16. The article of claim 15 wherein the coverfilm comprises a thermoset polyimide core clad on each side with a thermoplastic polyimide layer.
17. The article of claim 15 wherein the adhesive comprises polyamide resin.
18. The article of claim 15 wherein the adhesive comprises polyamide resin, epoxy resin, and novolak phenolic resin.
19. The article of claim 15 wherein the thermoplastic polyimide material of the coverfilm is adhered to an inkjet printer encapsulant material.
20. The article of claim 15 wherein the thermoplastic polyimide material and encapsulant material form an interpenetrating network at their interface.
CROSS REFERENCE TO RELATED APPLICATION
 This application claims the benefit of U.S. Provisional Patent Application Nos. 61/346,538, filed May 20, 2010, 61/389,771, filed Oct. 5, 2010, and 61/434,689, filed Jan. 20, 2011, the disclosure of which is incorporated by reference herein in its entirety.
 This invention relates to improving the adhesion between a flexible circuit coverfilm and an encapsulant material in an inkjet printer application.
 In various applications, flexible circuits may be exposed to corrosive materials. In such applications, it is desirable to protect the flexible circuit with a protective covercoat or coverlayer. One such application is inkjet printer pens.
 Inkjet printer pens are cartridges installed in inkjet printing systems for storing and dispensing ink onto recording media (e.g., paper). An inkjet printer pen typically includes a pen body for retaining the ink, a printer chip disposed on the pen body for dispensing the ink, and a flexible circuit attached to the body for electrically interconnecting the printing system and the printer chip. During a printing operation, the printing system transmits an electrical signal through the flexible circuit to the printer chip. The signal causes the ink to eject from the pen body onto the recording medium based on the jetting technique used. For example, thermal bubble jetting uses a resistive component that heats up when the electrical signal is received from the printing system. This causes a portion of the ink to volatilize to create a bubble that ejects ink from the pen body. Alternatively, piezoelectric jetting uses a transducer that mechanically ejects ink from the pen body when the electrical signal is received.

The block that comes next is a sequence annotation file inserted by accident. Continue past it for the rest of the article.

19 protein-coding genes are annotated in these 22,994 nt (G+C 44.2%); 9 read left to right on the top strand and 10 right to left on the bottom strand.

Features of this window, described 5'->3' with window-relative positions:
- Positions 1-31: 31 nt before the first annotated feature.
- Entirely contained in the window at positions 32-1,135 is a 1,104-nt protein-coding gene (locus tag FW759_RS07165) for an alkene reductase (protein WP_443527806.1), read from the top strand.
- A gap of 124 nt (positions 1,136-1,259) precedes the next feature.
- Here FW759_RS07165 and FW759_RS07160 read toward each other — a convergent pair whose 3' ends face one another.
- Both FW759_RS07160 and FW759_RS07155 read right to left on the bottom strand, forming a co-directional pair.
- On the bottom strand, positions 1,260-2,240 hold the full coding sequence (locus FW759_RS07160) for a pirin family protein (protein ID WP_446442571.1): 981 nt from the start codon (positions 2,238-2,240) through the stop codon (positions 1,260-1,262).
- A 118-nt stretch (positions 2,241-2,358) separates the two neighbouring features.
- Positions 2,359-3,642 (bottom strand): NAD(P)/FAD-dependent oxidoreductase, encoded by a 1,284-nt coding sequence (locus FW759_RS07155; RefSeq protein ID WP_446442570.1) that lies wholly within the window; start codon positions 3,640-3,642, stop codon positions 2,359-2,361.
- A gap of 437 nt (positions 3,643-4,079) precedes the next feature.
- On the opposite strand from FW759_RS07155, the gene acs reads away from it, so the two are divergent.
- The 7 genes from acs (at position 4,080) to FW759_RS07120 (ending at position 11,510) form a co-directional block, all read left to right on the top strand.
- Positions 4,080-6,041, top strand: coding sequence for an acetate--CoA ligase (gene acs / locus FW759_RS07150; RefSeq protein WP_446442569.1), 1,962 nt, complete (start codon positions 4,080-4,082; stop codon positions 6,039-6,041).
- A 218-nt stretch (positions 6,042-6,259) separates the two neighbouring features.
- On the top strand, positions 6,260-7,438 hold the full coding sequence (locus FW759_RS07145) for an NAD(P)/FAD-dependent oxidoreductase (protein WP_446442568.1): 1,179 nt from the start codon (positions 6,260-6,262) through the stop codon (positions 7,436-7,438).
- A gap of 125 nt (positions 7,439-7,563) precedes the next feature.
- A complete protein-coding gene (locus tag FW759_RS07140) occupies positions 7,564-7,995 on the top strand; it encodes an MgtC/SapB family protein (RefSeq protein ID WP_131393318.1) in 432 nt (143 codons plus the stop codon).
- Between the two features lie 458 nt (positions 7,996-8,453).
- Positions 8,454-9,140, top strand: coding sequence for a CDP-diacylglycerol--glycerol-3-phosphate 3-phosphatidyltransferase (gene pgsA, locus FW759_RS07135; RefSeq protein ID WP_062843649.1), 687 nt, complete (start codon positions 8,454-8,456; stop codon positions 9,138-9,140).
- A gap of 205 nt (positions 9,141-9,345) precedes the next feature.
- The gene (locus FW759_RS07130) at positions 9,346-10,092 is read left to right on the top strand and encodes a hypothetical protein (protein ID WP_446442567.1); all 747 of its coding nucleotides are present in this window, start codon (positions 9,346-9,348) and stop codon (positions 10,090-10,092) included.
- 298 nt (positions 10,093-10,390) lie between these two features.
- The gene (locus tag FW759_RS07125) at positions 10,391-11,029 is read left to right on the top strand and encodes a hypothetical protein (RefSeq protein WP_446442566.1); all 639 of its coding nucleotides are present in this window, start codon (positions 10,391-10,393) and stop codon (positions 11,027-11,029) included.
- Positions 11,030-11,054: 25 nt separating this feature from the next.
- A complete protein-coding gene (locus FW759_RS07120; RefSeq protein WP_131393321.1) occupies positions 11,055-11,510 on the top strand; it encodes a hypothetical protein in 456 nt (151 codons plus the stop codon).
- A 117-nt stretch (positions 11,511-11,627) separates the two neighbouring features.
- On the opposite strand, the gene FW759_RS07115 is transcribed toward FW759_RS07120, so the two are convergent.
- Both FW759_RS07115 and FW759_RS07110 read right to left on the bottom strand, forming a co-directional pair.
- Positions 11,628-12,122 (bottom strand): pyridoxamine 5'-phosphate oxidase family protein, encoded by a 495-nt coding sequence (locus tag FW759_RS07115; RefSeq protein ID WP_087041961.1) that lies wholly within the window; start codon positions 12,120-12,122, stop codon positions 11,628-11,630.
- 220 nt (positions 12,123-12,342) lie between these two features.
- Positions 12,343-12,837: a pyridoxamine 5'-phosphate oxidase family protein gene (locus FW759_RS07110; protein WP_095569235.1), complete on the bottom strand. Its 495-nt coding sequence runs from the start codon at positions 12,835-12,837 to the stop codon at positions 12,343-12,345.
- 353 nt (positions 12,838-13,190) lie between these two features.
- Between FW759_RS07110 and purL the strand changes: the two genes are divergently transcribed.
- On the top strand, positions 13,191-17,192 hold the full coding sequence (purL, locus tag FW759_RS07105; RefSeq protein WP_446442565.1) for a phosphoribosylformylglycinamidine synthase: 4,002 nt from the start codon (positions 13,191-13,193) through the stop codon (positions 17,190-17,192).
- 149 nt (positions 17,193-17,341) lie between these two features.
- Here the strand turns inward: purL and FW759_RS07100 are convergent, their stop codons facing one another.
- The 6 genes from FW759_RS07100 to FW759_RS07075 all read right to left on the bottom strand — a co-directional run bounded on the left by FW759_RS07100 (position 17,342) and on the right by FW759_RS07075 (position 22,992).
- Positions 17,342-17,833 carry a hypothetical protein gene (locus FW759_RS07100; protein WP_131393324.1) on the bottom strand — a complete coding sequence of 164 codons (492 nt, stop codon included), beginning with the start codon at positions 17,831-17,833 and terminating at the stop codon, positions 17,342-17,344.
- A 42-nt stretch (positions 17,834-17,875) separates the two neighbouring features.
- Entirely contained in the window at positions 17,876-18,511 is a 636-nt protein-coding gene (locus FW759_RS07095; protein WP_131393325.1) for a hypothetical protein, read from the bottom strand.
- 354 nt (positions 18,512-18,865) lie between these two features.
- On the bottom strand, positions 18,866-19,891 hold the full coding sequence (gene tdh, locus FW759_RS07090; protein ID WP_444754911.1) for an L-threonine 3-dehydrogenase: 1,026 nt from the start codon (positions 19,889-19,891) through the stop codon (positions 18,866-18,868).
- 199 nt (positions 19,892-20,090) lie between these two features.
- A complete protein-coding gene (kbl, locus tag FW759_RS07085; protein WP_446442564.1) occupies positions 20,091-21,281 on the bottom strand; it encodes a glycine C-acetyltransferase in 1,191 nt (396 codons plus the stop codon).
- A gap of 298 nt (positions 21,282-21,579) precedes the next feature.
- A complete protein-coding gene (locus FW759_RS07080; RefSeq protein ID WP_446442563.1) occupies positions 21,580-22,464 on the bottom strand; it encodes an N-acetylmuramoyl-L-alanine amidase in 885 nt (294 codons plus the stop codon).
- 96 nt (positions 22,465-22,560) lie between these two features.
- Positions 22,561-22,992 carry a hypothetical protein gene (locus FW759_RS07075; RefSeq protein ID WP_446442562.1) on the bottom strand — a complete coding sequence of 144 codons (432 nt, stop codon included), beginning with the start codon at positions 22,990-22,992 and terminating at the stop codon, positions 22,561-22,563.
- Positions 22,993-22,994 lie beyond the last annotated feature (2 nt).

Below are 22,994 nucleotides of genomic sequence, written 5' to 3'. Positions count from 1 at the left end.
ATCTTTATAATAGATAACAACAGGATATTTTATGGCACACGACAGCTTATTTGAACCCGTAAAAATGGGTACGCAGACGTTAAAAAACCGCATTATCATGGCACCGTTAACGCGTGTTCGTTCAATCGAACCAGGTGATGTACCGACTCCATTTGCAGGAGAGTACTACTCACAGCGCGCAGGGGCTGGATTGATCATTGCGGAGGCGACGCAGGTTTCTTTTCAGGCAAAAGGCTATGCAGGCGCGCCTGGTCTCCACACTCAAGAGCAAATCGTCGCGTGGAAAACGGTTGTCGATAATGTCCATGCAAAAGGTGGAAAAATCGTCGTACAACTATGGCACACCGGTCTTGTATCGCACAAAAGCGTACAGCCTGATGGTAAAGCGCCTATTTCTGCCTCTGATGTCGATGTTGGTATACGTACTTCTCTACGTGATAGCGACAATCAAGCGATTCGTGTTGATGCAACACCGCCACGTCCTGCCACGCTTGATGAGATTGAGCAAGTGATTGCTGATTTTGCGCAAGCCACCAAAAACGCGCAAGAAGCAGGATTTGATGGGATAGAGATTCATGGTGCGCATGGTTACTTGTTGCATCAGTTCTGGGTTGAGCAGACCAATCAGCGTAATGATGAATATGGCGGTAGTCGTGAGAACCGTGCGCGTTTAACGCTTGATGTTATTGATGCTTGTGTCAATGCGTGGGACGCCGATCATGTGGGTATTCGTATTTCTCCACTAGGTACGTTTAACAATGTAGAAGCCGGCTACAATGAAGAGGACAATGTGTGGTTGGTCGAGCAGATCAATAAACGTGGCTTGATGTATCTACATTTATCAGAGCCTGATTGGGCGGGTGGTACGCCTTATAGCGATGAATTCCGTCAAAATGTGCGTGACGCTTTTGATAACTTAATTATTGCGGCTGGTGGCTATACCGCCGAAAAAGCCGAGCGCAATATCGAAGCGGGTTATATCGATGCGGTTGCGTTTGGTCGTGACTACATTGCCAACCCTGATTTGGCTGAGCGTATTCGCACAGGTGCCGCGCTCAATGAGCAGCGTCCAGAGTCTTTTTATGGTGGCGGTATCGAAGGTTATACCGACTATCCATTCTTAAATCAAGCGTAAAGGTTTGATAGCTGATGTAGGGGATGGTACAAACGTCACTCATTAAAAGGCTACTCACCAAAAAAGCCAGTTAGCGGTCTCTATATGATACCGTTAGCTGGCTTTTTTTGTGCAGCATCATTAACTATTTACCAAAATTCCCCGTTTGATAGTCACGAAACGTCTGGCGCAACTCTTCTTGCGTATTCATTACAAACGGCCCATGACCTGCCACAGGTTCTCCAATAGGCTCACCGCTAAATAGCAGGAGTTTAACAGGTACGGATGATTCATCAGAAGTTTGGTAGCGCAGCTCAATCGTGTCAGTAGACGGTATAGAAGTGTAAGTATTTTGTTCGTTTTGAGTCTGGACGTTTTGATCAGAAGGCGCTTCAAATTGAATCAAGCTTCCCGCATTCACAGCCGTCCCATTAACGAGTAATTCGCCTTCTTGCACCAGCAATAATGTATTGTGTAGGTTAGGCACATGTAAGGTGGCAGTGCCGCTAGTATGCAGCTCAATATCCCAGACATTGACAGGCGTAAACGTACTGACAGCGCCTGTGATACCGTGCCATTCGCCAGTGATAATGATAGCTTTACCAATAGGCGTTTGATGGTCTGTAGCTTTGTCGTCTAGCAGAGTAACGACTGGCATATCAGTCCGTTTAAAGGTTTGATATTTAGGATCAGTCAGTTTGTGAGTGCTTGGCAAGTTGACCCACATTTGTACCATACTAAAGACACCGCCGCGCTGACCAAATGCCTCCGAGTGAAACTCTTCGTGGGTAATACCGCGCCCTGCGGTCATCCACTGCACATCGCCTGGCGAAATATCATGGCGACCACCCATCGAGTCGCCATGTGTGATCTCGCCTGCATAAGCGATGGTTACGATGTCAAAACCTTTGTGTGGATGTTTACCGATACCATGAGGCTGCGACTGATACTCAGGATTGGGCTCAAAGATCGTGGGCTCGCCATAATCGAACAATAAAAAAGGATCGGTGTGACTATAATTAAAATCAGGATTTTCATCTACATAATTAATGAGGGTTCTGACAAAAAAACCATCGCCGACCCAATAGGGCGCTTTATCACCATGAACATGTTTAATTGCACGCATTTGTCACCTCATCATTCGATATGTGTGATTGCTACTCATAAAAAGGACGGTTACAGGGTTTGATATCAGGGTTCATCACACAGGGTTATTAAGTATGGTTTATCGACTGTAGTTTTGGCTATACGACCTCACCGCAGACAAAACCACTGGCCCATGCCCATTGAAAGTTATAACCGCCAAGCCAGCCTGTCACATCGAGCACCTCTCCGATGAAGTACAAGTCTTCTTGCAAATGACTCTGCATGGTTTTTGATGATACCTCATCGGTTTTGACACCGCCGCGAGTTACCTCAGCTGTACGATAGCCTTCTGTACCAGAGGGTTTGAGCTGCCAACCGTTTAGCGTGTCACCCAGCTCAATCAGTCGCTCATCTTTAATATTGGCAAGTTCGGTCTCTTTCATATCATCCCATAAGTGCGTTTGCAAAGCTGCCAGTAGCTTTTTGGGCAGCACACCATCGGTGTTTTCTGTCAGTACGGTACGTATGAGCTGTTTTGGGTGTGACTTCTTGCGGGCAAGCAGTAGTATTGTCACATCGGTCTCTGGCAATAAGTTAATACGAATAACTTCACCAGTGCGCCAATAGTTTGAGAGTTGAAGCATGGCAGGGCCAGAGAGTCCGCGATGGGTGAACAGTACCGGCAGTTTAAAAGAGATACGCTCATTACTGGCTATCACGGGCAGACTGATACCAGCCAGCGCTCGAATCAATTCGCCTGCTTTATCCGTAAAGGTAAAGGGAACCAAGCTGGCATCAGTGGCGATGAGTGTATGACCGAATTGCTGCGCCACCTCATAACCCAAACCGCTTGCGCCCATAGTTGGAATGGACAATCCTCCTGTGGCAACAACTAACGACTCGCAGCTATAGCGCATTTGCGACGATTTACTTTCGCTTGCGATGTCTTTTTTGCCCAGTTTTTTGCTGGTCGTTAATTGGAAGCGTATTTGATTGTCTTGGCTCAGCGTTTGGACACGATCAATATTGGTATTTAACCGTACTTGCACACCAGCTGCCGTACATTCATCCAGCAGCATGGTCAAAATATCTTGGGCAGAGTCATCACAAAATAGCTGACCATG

If the conductive components of the flexible circuit are not completely encapsulated with an ink-resistant material, the ink, which typically contains corrosive solvents, may chemically attack the conductive components. This may result in electrical shorts and poor signals, which can render the printer pen inoperable.
 In at least one aspect, this invention relates to the roughening of coverlayer coverfilms used on inkjet flexible circuits as a means of increasing adhesion to encapsulant materials, thereby increasing inkjet pen reliability. This roughening may be accomplished by a number of approaches such as the following: embossing the coverfilm with a textured metal layer (removed by etching), microreplication, or chemical roughening of the coverfilm.